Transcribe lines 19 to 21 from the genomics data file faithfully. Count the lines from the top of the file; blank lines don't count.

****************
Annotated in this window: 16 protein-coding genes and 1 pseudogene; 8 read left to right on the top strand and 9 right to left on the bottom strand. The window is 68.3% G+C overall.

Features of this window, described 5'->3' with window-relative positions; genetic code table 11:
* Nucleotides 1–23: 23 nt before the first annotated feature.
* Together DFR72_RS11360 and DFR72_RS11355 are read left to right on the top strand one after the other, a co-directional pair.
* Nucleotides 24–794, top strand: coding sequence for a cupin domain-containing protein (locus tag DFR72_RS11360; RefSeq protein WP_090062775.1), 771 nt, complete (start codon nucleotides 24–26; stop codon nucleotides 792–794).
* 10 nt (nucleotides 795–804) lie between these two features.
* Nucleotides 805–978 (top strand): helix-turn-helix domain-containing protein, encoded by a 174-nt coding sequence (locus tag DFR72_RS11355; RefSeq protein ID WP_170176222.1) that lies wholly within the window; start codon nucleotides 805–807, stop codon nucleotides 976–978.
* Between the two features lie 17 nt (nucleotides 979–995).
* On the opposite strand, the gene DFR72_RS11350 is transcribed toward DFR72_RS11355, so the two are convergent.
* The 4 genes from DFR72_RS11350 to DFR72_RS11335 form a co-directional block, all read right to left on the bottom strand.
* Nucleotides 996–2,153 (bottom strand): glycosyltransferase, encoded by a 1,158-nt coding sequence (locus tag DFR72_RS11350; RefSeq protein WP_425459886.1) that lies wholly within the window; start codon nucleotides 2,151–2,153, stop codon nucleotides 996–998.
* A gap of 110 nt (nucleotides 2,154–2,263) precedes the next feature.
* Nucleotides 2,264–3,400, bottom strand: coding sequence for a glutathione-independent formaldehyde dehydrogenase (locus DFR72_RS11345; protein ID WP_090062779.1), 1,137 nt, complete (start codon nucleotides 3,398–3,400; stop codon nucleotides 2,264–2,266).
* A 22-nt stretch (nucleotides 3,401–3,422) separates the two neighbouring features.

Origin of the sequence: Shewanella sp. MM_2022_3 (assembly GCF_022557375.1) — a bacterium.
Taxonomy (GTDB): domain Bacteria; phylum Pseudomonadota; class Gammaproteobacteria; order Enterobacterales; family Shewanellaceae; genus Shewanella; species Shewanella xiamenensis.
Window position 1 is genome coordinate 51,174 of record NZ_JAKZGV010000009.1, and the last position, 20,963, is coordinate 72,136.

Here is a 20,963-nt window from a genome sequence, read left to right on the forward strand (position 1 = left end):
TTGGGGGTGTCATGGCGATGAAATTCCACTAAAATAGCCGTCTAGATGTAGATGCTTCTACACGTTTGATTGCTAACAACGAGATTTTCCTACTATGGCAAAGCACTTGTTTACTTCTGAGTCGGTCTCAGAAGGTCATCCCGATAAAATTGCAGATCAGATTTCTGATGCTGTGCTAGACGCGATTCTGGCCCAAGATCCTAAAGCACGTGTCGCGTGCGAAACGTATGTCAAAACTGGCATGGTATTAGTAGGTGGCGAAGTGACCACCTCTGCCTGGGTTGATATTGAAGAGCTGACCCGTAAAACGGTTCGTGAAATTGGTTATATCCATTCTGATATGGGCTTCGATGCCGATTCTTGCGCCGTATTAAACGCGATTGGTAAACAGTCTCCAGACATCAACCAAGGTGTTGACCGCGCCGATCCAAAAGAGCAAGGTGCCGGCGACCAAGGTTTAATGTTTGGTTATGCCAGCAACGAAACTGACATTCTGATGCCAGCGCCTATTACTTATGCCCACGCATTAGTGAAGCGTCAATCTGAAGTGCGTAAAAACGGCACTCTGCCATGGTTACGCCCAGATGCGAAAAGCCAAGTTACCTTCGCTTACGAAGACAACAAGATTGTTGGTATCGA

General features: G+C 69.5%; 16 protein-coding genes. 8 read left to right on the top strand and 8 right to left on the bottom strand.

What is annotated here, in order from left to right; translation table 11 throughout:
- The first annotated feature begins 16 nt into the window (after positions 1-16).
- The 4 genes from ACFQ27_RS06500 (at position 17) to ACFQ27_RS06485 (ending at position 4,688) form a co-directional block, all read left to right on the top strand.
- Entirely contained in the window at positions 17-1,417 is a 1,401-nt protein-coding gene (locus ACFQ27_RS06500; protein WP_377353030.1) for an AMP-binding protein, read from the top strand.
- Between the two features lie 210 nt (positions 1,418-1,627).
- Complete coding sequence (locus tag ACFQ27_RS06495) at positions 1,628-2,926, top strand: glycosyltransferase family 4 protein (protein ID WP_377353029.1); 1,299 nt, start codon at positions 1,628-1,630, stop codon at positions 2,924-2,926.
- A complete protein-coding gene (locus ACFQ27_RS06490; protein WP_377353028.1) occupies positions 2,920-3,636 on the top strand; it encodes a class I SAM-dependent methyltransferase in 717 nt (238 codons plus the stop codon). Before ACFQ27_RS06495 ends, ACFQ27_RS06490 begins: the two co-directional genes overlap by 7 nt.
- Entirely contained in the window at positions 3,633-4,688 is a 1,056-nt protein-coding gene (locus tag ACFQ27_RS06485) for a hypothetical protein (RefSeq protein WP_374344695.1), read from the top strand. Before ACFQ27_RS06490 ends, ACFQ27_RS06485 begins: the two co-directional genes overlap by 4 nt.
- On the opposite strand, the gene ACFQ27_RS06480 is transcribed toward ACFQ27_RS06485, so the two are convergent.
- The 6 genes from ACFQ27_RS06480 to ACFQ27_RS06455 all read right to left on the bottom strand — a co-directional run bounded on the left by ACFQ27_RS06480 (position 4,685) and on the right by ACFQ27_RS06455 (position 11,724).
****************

TTGGGGGTGTCATGGCGATGAAATTCCACTAAAATAGCCGTCTAGATGTAGATGCTTCTACACGTTTGATTGCTAACAACGAGATTTTCCTACTATGGCAAAGCACTTGTTTACTTCTGAGTCGGTCTCAGAAGGTCATCCCGATAAAATTGCAGATCAGATTTCTGATGCTGTGCTAGACGCGATTCTGGCCCAAGATCCTAAAGCACGTGTCGCGTGCGAAACGTATGTCAAAACTGGCATGGTATTAGTAGGTGGCGAAGTGACCACCTCTGCCTGGGTTGATATTGAAGAGCTGACCCGTAAAACGGTTCGTGAAATTGGTTATATCCATTCTGATATGGGCTTCGATGCCGATTCTTGCGCCGTATTAAACGCGATTGGTAAACAGTCTCCAGACATCAACCAAGGTGTTGACCGCGCCGATCCAAAAGAGCAAGGTGCCGGCGACCAAGGTTTAATGTTTGGTTATGCCAGCAACGAAACTGACATTCTGATGCCAGCGCCTATTACTTATGCCCACGCATTAGTGAAGCGTCAATCTGAAGTGCGTAAAAACGGCACTCTGCCATGGTTACGCCCAGATGCGAAAAGCCAAGTTACCTTCGCTTACGAAGACAACAAGATTGTTGGTATCGA

General features: G+C 69.5%; 16 protein-coding genes. 8 read left to right on the top strand and 8 right to left on the bottom strand.

What is annotated here, in order from left to right; translation table 11 throughout: